If you love to read as much as I do, youíre always looking for the next best book.
For a long time, I recommended The Glass Castle by Jeannette Walls, as a must read. Now you can see the film and skip reading it. (But is the movie ever better than the book? Thatís a discussion for another day.) Full disclosure, the reading I do is for relaxation, so you wonít find too many serious volumes on my nightstand. I gravitate toward fiction by women authors. My guilty pleasure is reading frivolous Danielle Steel novels, mostly because I can read them cover to cover in a day. But I also love to learn about a culture, relationships, and solve a mystery or two.
This month, incoming first-year college and university students around the country are cramming to read the books on their summer reading lists. Usually itís one book that will tie the class together and be followed by discussions in first-year seminars. Other campuses choose books that relate to their own history. In her review of a number of reading lists, Dana Goldstein of The New York Times, gives the example of The Citadel which required Aaron Sorkinís 1989 play, ďA Few Good Men,Ē which you may recall from the movie is about a death from hazing in the US Marines Corps.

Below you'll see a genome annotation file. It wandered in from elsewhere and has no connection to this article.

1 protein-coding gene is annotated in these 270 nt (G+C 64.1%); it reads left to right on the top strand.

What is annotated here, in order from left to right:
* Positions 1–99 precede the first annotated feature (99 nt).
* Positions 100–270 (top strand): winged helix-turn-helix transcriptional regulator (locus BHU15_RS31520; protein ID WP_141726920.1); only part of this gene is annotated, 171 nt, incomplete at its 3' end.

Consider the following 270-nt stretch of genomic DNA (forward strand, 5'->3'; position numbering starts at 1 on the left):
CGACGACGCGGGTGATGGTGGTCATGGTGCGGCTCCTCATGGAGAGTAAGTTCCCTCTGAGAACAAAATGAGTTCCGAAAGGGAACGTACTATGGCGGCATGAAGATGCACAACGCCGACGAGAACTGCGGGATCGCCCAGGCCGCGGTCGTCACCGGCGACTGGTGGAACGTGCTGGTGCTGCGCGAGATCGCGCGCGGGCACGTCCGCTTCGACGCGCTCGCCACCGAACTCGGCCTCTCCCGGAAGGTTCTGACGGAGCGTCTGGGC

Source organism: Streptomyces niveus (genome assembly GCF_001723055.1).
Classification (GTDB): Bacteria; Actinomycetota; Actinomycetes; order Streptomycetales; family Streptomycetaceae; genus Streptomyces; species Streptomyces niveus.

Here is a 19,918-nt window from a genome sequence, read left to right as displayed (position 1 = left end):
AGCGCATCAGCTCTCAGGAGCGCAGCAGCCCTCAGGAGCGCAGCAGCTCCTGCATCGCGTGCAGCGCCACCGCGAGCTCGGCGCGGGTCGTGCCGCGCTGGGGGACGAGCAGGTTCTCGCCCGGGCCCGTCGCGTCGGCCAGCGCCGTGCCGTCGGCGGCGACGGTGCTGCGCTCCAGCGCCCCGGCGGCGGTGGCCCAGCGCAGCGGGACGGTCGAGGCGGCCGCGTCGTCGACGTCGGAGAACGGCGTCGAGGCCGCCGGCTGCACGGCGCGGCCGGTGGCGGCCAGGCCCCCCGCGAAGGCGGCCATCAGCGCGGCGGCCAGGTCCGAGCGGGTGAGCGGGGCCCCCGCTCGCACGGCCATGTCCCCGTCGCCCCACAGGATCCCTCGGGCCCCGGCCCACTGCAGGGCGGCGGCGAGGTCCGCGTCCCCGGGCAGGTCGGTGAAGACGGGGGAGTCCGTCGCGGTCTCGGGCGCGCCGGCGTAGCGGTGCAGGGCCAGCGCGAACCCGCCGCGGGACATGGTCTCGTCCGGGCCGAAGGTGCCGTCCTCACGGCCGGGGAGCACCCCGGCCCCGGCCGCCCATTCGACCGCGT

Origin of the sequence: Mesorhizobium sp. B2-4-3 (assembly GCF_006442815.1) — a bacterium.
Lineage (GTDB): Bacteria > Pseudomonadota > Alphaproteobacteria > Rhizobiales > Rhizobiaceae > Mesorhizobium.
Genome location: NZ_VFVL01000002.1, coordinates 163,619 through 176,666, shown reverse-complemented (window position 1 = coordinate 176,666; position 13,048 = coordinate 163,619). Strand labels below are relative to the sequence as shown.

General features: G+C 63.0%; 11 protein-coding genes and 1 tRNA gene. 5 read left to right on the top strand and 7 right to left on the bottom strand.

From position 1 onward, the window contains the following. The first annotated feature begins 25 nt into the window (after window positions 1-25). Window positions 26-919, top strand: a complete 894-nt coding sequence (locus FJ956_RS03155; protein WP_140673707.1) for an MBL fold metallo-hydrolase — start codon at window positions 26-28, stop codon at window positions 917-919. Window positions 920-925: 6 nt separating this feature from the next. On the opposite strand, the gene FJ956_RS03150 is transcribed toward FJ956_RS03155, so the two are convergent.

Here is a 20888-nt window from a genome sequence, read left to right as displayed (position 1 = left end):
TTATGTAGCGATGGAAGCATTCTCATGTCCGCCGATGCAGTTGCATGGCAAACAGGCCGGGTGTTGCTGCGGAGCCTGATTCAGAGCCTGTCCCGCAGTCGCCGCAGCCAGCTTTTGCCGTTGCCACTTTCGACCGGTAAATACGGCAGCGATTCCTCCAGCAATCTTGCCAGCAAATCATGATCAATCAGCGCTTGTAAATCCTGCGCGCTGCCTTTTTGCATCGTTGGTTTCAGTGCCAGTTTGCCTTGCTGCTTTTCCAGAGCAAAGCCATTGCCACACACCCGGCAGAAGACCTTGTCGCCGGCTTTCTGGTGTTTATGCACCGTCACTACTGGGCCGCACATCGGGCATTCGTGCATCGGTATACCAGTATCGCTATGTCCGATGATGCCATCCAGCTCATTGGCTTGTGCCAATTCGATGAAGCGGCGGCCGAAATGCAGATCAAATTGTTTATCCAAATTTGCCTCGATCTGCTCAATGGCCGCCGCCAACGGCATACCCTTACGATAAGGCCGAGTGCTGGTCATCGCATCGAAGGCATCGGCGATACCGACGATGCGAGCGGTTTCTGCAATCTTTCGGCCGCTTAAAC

Along with The New York Times review, NPR does the same each year. Iíve looked at a few lists too. Gone are the dusty classics of years ago. Now, as Goldstein points out, books about the impact of social media, transgender issues, and race top the lists. Most institutions have chosen best sellers or popular titles. Many spotlight cultures on the other side of the world from their campus.
Not everyone thinks colleges and universities choose wisely. The National Association of Scholars publishes a ďBeach BooksĒ review of reading lists aptly named to deride the lists which they feel are predictable and superficial. They provide tips to campuses about increasing the value of their reading lists, including seeking better books and adding on writing assignments.
Youíll find J. D. Vanceís Hillbilly Elegy: A Memoir of a Family and Culture in Crisis, and Ta-Nehisi Coatesí Between the World and Me appear on numerous lists. Hillbilly Elegy is my next read along with Strangers in Their Own Land: Anger and Mourning on the American Right by Arlie Russell Hochschild. Iíve ordered Strangers on audio to listen on my commute to try to understand the horrific events in Charlottesville, VA, this month.
What follows is NPRís list of the most common books on college reading lists nationally. How many of them have you read?
by†J. D. Vance